SAMJ: South African Medical Journal
Print version ISSN 0256-9574
WILLEY, Barbara A et al. Socio-economic predictors of stunting in preschool children: a population-based study from Johannesburg and Soweto. SAMJ, S. Afr. med. j. [online]. 2009, vol.99, n.6, pp. 450-456. ISSN 0256-9574.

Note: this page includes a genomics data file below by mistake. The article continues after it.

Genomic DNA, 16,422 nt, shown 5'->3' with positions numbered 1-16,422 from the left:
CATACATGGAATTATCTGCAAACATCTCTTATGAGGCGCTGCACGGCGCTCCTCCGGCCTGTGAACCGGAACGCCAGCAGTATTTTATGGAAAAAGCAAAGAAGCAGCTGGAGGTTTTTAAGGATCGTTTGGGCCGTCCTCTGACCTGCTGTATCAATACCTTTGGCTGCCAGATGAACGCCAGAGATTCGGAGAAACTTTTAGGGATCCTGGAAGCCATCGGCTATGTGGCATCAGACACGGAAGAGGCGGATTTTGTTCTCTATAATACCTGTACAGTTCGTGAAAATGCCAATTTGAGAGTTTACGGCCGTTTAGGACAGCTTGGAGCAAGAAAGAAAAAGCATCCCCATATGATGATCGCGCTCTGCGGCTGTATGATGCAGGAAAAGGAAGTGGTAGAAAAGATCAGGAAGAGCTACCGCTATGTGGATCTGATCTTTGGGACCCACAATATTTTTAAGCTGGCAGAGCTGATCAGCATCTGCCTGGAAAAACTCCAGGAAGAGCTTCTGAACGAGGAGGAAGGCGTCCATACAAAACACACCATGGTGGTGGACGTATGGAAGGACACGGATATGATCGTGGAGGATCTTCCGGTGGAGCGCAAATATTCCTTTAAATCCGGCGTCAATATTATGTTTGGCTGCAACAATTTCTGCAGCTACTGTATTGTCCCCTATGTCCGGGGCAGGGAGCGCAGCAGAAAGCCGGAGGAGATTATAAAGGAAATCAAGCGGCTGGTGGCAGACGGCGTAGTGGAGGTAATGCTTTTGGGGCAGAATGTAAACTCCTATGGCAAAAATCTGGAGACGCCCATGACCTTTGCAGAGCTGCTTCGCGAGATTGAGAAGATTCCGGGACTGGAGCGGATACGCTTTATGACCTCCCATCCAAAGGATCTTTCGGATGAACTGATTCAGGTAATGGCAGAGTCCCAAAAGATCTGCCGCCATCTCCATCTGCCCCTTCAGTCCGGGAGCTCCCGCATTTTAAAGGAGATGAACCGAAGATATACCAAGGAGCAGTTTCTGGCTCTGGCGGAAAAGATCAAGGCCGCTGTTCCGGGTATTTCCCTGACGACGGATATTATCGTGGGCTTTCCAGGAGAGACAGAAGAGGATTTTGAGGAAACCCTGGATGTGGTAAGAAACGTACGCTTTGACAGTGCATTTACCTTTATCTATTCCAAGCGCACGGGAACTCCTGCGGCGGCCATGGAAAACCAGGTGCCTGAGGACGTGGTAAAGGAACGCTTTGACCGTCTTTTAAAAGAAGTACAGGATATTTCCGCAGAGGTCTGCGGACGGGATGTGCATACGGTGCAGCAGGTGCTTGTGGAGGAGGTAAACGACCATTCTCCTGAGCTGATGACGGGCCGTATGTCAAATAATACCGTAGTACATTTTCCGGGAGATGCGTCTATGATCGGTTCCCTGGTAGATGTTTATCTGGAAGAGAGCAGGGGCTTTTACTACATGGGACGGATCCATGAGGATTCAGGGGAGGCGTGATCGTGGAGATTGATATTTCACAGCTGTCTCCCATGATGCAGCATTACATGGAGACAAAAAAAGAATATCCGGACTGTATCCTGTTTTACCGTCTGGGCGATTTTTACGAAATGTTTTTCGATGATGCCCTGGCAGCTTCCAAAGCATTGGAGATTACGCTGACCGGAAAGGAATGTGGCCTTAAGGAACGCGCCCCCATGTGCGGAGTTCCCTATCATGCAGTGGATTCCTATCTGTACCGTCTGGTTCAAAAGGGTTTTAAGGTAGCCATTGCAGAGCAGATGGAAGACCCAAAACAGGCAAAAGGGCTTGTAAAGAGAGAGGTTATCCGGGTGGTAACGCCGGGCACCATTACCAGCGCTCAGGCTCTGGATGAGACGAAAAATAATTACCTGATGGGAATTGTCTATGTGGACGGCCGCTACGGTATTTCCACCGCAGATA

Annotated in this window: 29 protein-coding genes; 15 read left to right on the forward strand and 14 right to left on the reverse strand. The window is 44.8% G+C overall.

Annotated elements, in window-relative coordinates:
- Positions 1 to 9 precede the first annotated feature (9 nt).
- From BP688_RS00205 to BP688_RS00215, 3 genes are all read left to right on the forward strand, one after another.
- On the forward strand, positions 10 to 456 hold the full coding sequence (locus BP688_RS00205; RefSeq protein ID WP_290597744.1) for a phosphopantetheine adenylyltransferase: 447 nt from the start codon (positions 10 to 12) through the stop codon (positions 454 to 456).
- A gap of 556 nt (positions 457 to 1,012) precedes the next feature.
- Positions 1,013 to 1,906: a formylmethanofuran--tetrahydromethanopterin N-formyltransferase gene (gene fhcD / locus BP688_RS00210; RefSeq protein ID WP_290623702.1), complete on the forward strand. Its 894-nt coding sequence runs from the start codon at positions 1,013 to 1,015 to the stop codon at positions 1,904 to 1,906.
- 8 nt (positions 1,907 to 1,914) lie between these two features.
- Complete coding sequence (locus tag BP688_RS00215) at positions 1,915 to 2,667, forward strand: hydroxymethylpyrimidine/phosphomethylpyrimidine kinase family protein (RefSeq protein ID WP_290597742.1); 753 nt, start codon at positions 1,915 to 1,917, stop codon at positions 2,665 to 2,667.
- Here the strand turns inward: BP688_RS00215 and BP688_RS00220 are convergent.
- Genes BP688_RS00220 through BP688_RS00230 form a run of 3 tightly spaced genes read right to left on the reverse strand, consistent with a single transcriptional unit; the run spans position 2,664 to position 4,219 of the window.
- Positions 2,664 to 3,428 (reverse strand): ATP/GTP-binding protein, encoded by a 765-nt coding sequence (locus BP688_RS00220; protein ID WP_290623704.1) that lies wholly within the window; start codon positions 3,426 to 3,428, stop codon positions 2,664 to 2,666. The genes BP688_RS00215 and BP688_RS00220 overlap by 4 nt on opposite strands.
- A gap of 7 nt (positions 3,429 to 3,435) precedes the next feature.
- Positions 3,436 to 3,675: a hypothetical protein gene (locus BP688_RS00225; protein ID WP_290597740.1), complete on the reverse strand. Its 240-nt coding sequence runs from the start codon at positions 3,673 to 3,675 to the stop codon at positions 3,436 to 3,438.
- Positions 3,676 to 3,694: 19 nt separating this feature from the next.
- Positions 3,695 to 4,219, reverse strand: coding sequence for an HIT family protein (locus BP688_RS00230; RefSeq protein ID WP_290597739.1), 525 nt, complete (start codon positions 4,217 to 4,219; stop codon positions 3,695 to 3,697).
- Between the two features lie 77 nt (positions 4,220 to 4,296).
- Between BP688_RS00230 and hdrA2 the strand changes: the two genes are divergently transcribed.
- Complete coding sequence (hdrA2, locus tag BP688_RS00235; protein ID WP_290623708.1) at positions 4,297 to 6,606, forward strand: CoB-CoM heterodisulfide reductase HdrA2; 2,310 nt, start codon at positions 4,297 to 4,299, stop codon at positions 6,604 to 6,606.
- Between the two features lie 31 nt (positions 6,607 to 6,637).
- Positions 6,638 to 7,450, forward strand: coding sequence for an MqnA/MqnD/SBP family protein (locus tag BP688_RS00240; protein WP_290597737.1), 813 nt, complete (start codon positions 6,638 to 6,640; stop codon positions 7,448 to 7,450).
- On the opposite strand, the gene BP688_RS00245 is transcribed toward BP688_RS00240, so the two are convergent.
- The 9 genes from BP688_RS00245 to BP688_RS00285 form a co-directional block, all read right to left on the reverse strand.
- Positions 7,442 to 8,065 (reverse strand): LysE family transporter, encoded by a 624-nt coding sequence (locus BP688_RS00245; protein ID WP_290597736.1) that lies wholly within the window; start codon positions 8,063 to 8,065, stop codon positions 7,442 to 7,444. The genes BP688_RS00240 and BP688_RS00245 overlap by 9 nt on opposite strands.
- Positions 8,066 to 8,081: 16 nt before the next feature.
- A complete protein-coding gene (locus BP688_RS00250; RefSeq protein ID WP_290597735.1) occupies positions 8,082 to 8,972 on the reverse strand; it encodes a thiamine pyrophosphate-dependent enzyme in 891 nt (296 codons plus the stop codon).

BACKGROUND: Stunting continues to be a child public health concern in many African countries, including South Africa. This study uses data from the Birth to Twenty study, held in Johannesburg, to investigate a range of household-level socio-economic and social support predictors of stunting in children aged less than 30 months. DESIGN: Logistical regression models were constructed using a conceptual framework to investigate the association between early life measures of socio-economic status and stunting (<-2 standard deviations from the WHO (2006) standard), using data collected in the Birth to Twenty study. RESULTS: Stunting prevalence was 18.0% (213/1 186). In unadjusted analyses, numerous socio-economic status exposures showed significant associations with stunting; however, in final multivariable models, decreased likelihood of stunting was seen in children born to mothers who were employed (adjusted odds ratio (AOR)=0.60, 95% confidence interval (CI) 0.40 - 0.88), those with fathers who had completed secondary school (AOR=0.59, 95% CI 0.40 - 0.85), and whose parents employed a domestic worker (AOR=0.40, 95% CI 0.19 - 0.83), while increased likelihood of stunting was seen in male children (AOR=1.40, 95% CI 1.03 - 1.91), and those born of low birth weight (AOR=2.56, 95% CI 1.54 - 4.26). CONCLUSIONS: Stunting and child malnutrition remain policy priorities for the South African Department of Health, and this study suggests that policies that aim to increase parental education level and reduce unemployment or target additional support to families with low education or unemployed parents may reduce stunting in preschool-age children in this setting.